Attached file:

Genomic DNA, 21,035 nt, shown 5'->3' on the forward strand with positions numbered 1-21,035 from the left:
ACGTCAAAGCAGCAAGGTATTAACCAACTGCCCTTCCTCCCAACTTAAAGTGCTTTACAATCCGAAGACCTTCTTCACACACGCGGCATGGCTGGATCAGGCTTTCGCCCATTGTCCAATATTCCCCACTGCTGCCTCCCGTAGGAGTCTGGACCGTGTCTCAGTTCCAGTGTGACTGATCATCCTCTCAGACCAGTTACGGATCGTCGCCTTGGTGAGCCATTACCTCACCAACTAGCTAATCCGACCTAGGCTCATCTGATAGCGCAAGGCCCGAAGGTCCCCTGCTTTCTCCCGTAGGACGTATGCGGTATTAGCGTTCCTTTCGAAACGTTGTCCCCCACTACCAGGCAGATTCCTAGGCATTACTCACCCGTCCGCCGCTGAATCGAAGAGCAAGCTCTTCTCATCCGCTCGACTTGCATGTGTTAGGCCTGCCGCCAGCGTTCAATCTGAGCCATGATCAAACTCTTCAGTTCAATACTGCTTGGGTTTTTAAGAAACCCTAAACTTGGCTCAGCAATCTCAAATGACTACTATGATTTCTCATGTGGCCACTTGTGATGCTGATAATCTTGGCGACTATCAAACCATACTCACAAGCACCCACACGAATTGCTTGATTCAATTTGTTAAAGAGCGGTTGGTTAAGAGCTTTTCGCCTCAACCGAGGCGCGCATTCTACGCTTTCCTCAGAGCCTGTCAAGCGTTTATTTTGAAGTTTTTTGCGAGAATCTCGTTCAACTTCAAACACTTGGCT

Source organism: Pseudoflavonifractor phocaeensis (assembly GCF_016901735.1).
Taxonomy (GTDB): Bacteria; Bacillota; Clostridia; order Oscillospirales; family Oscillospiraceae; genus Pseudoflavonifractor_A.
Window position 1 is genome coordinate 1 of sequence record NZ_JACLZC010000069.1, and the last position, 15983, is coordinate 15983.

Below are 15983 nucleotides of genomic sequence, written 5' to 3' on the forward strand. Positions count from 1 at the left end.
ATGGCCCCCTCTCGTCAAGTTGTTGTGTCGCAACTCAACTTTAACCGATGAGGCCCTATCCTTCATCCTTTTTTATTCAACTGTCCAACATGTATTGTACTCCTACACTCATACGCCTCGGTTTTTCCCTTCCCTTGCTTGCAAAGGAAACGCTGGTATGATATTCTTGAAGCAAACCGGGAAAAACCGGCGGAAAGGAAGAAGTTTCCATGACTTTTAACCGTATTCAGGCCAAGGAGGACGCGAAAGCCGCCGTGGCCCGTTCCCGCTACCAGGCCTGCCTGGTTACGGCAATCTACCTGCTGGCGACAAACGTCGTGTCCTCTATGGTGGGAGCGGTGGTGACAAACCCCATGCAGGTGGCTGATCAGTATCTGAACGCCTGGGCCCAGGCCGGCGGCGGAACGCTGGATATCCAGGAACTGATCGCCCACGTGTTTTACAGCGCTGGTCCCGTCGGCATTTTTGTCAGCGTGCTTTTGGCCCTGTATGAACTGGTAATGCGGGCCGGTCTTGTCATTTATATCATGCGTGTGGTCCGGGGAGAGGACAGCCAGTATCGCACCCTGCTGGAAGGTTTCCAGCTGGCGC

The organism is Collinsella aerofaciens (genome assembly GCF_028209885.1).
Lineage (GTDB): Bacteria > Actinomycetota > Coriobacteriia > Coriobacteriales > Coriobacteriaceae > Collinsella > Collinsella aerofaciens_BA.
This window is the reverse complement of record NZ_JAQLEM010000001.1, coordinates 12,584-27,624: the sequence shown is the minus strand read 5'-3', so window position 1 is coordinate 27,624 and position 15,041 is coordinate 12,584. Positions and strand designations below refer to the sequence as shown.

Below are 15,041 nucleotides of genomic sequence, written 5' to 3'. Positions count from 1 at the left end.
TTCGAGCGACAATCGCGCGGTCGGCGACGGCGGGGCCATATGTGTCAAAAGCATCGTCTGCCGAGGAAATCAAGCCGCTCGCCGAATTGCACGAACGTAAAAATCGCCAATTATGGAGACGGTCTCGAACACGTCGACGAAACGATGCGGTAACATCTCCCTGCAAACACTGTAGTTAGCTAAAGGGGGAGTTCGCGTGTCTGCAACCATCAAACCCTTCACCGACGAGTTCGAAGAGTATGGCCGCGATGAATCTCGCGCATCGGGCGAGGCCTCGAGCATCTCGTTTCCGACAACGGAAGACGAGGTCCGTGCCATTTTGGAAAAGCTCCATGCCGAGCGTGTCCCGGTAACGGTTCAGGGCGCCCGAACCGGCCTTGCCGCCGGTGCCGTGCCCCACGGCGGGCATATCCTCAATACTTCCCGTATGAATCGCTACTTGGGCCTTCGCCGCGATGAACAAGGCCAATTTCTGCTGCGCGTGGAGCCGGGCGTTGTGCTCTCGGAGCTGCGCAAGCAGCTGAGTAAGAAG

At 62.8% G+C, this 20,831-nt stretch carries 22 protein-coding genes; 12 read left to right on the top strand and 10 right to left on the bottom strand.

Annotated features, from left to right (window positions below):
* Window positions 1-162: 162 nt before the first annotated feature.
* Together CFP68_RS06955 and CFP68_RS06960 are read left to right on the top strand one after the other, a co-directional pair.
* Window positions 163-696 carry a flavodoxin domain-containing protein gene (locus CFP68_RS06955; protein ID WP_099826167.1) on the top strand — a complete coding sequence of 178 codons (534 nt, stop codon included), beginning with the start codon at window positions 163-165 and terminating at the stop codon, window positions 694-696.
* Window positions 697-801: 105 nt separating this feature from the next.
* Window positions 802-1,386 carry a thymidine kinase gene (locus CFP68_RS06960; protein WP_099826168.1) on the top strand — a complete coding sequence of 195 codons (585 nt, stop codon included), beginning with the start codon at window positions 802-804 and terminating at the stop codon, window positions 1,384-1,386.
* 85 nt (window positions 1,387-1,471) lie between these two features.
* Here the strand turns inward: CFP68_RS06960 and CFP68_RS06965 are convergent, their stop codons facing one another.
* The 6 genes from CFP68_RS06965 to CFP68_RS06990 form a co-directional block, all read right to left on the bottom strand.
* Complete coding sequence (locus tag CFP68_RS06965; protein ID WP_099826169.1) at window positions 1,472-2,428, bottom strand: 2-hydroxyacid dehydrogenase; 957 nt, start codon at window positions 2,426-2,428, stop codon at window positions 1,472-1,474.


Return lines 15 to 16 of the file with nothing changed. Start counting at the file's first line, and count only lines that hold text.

* Window positions 1-162: 162 nt before the first annotated feature.
* Together CFP68_RS06955 and CFP68_RS06960 are read left to right on the top strand one after the other, a co-directional pair.